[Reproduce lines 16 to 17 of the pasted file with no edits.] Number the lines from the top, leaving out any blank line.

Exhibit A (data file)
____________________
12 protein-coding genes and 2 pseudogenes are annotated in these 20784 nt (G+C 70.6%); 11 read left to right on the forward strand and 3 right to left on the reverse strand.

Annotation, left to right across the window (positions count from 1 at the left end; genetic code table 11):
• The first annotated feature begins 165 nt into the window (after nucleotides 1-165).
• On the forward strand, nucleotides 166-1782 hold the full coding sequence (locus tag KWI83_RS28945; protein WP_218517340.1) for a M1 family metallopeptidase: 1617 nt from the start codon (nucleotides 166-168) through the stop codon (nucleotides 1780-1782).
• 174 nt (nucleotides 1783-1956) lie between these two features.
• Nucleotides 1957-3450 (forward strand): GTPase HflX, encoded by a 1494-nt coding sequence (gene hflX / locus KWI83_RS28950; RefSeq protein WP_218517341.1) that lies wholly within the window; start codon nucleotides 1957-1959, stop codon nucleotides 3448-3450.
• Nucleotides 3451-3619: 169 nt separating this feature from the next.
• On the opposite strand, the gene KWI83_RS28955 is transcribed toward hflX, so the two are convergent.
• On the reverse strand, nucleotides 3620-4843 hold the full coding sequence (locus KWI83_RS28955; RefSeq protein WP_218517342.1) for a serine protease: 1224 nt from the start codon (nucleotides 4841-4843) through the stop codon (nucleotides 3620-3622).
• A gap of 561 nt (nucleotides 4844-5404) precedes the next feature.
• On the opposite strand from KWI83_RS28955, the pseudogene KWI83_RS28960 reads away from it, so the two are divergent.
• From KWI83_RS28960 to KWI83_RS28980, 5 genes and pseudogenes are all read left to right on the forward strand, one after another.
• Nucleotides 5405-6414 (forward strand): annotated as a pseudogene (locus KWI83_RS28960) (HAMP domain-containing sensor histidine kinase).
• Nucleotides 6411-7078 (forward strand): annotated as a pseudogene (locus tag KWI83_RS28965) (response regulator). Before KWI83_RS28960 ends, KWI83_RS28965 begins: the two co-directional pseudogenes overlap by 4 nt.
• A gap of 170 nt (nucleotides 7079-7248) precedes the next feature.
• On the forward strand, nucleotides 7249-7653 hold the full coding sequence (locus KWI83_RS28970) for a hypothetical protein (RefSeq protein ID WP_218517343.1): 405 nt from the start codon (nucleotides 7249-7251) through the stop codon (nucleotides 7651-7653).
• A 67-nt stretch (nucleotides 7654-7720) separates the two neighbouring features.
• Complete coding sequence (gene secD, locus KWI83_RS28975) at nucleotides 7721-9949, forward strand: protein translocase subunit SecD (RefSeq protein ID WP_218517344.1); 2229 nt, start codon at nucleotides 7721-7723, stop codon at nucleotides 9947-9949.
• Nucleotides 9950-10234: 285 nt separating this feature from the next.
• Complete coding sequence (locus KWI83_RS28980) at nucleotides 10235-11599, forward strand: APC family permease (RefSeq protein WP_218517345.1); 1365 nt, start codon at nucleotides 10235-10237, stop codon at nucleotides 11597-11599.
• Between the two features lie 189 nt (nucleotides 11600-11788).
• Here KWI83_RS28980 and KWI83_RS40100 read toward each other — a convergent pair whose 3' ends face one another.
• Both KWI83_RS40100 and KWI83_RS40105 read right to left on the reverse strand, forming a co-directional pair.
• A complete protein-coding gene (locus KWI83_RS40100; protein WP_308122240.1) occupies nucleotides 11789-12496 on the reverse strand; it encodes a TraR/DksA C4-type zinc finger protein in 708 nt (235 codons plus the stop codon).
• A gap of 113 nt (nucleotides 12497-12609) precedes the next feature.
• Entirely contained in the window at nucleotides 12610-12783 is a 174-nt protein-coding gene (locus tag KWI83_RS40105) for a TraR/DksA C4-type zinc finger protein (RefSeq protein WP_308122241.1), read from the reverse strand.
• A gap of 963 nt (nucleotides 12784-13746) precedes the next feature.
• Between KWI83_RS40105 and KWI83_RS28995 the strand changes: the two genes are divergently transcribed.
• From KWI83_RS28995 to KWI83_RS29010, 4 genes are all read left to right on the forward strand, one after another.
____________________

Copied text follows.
• On the forward strand, nucleotides 7249-7653 hold the full coding sequence (locus KWI83_RS28970) for a hypothetical protein (RefSeq protein ID WP_218517343.1): 405 nt from the start codon (nucleotides 7249-7251) through the stop codon (nucleotides 7651-7653).
• A 67-nt stretch (nucleotides 7654-7720) separates the two neighbouring features.